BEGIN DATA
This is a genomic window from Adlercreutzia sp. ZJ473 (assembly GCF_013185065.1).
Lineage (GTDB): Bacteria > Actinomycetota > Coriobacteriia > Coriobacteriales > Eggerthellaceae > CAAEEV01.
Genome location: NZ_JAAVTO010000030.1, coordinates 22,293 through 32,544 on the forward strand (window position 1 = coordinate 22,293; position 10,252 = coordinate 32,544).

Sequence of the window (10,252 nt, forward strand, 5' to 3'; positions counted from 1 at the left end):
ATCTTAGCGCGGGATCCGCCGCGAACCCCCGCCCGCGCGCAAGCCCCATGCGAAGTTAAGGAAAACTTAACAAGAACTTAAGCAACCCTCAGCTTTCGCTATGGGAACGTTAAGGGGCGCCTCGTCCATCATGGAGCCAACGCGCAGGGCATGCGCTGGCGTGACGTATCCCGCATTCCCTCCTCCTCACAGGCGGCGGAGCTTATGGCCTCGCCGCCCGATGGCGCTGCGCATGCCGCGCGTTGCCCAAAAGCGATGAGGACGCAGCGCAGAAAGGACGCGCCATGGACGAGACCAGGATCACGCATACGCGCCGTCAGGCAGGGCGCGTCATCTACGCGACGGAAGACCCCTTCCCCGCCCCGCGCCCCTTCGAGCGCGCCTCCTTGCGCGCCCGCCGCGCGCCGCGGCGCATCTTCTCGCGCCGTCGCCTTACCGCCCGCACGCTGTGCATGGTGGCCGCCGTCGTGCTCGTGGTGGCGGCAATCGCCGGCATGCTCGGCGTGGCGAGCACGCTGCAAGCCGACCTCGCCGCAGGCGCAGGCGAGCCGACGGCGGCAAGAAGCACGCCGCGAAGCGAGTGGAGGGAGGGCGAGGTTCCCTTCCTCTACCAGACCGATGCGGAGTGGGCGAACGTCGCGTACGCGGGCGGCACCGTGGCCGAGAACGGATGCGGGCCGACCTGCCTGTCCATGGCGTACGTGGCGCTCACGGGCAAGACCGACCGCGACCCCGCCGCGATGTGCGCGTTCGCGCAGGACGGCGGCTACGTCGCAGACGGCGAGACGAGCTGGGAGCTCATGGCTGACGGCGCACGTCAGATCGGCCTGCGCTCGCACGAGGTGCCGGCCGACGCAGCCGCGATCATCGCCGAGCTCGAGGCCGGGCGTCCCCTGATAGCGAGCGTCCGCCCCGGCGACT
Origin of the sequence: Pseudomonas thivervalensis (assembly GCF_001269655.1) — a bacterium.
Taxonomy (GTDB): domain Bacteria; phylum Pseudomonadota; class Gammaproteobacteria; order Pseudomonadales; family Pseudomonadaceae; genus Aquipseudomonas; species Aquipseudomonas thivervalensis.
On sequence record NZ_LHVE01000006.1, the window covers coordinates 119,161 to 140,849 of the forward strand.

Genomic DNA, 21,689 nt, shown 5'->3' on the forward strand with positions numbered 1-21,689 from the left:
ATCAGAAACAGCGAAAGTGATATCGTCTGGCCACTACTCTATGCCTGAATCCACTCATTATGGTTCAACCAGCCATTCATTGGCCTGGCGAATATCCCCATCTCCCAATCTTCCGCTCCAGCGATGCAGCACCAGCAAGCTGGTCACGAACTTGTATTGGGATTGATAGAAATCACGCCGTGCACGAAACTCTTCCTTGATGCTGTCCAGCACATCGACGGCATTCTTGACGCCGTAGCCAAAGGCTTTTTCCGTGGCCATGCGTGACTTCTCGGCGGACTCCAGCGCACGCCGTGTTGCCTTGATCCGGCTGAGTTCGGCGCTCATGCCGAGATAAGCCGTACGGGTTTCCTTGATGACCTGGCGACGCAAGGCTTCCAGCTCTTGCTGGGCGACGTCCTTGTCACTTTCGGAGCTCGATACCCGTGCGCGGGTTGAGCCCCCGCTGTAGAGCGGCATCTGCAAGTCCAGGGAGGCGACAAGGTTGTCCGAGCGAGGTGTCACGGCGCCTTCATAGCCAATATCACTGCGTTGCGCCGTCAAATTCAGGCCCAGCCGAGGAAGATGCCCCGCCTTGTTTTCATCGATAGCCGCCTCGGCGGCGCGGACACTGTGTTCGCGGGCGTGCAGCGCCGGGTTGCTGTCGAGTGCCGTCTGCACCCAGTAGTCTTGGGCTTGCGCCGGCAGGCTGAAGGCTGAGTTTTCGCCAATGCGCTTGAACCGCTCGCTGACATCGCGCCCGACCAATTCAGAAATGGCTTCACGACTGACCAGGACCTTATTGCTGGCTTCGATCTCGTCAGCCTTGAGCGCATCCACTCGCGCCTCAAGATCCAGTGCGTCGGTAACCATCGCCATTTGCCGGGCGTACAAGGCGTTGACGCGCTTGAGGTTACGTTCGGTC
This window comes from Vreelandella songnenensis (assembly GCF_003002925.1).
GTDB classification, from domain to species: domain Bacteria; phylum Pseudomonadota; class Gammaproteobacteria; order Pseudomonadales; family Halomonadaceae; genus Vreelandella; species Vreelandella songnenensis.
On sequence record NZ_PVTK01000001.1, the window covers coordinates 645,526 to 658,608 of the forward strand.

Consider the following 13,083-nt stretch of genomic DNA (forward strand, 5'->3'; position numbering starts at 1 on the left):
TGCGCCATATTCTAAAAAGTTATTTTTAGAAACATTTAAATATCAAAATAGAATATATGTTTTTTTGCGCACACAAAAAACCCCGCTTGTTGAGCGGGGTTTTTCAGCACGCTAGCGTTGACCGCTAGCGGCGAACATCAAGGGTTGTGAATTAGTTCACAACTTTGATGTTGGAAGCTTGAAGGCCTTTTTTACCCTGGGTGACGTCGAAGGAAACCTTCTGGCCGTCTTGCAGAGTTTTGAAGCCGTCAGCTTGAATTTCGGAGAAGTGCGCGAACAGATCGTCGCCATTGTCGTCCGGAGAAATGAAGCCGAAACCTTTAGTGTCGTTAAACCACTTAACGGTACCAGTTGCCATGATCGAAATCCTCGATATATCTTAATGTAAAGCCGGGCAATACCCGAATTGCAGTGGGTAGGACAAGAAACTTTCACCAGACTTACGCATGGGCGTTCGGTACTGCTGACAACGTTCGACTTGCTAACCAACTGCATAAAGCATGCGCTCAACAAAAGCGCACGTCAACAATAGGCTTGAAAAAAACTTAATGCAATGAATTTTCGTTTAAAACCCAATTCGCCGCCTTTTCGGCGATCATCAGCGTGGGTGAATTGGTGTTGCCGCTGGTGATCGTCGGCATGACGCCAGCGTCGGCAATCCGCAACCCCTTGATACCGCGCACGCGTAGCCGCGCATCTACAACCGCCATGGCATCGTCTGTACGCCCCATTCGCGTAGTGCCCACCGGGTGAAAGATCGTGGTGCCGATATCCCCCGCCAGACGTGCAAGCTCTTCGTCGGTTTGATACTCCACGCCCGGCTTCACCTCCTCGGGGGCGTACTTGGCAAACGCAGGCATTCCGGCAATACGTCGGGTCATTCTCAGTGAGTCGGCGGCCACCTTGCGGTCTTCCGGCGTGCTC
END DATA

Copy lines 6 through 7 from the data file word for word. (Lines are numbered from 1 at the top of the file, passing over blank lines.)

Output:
Origin of the sequence: Pseudomonas thivervalensis (assembly GCF_001269655.1) — a bacterium.
Taxonomy (GTDB): domain Bacteria; phylum Pseudomonadota; class Gammaproteobacteria; order Pseudomonadales; family Pseudomonadaceae; genus Aquipseudomonas; species Aquipseudomonas thivervalensis.